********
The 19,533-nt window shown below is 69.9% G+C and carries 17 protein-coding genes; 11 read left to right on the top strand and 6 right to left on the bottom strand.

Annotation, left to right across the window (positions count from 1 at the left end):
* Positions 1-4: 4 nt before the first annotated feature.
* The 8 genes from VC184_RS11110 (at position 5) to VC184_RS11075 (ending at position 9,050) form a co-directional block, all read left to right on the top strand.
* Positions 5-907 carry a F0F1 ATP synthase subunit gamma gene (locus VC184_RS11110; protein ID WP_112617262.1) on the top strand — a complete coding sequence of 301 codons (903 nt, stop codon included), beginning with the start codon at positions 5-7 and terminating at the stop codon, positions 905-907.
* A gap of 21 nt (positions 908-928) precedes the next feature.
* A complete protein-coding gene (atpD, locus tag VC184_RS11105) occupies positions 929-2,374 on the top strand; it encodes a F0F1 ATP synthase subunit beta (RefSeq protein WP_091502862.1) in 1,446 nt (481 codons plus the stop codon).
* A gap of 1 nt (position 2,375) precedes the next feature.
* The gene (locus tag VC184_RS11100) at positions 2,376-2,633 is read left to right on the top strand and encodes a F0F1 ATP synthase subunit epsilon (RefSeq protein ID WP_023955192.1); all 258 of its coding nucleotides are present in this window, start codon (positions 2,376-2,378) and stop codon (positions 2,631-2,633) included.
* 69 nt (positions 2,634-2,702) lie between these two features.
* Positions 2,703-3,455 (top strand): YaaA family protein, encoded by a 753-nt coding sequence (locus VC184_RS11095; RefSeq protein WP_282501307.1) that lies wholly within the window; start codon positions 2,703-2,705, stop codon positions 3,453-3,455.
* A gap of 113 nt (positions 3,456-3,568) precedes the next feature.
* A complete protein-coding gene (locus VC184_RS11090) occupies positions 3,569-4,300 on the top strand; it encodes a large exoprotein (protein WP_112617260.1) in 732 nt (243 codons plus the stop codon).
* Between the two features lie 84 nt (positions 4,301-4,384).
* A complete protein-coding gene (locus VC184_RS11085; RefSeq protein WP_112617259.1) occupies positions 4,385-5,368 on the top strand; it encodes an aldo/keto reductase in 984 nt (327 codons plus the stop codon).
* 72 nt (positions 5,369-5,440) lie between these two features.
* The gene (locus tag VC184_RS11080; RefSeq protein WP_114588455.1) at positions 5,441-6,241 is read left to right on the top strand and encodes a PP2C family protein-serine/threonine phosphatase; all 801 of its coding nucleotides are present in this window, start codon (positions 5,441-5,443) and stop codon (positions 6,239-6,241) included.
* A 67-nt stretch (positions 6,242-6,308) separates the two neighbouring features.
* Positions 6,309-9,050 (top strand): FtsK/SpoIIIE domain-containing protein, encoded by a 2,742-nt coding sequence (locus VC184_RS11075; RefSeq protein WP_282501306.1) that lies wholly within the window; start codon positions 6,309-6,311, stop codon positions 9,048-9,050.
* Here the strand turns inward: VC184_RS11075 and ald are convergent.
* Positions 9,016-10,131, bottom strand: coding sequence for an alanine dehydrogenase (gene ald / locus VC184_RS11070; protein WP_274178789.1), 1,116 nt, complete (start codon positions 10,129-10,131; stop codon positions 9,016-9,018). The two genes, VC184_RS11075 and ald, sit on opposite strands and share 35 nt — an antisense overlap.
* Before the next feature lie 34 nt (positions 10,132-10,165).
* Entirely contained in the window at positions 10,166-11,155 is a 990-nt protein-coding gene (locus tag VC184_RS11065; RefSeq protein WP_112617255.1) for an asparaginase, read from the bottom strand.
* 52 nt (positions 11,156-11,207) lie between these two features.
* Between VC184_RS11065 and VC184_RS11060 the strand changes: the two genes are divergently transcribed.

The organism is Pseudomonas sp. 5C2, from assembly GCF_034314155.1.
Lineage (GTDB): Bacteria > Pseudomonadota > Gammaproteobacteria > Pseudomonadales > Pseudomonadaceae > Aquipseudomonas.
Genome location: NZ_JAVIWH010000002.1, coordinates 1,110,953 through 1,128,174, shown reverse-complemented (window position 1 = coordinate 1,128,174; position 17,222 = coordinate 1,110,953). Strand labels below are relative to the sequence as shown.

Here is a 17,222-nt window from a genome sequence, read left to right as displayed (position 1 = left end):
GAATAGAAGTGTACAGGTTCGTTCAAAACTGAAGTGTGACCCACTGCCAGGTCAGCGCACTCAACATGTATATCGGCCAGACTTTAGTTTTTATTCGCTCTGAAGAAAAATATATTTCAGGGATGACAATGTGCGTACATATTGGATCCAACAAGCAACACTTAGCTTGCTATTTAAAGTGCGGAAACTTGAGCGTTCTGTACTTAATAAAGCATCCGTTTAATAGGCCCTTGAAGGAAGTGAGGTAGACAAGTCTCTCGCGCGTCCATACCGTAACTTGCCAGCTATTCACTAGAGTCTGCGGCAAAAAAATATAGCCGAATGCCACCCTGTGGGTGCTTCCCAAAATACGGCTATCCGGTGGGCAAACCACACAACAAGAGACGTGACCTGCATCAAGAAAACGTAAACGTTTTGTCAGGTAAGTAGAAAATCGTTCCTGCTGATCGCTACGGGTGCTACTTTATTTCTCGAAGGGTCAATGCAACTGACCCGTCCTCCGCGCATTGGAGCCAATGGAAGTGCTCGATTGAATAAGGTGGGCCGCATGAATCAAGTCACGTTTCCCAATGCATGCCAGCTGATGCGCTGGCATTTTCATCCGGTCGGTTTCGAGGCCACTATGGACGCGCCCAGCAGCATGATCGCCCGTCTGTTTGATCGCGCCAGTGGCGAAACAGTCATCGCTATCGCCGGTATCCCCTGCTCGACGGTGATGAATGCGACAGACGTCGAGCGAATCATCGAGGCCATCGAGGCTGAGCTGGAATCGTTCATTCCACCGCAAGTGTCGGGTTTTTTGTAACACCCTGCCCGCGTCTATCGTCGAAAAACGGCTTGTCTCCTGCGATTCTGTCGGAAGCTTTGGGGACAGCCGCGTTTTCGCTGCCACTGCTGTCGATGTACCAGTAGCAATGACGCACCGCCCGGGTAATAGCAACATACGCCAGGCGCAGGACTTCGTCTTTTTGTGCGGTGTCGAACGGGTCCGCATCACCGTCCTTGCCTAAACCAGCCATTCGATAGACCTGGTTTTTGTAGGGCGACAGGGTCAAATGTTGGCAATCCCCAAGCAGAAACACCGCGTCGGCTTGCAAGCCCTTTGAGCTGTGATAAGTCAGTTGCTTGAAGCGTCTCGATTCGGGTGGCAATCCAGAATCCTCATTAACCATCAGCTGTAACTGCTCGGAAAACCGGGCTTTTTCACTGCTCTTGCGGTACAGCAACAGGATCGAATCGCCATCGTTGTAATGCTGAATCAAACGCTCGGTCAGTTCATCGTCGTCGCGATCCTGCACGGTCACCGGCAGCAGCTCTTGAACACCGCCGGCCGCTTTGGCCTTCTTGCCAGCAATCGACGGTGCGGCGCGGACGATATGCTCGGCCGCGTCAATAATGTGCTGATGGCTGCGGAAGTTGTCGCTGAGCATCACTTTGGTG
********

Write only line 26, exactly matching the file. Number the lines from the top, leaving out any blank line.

The organism is Pseudomonas sp. 5C2, from assembly GCF_034314155.1.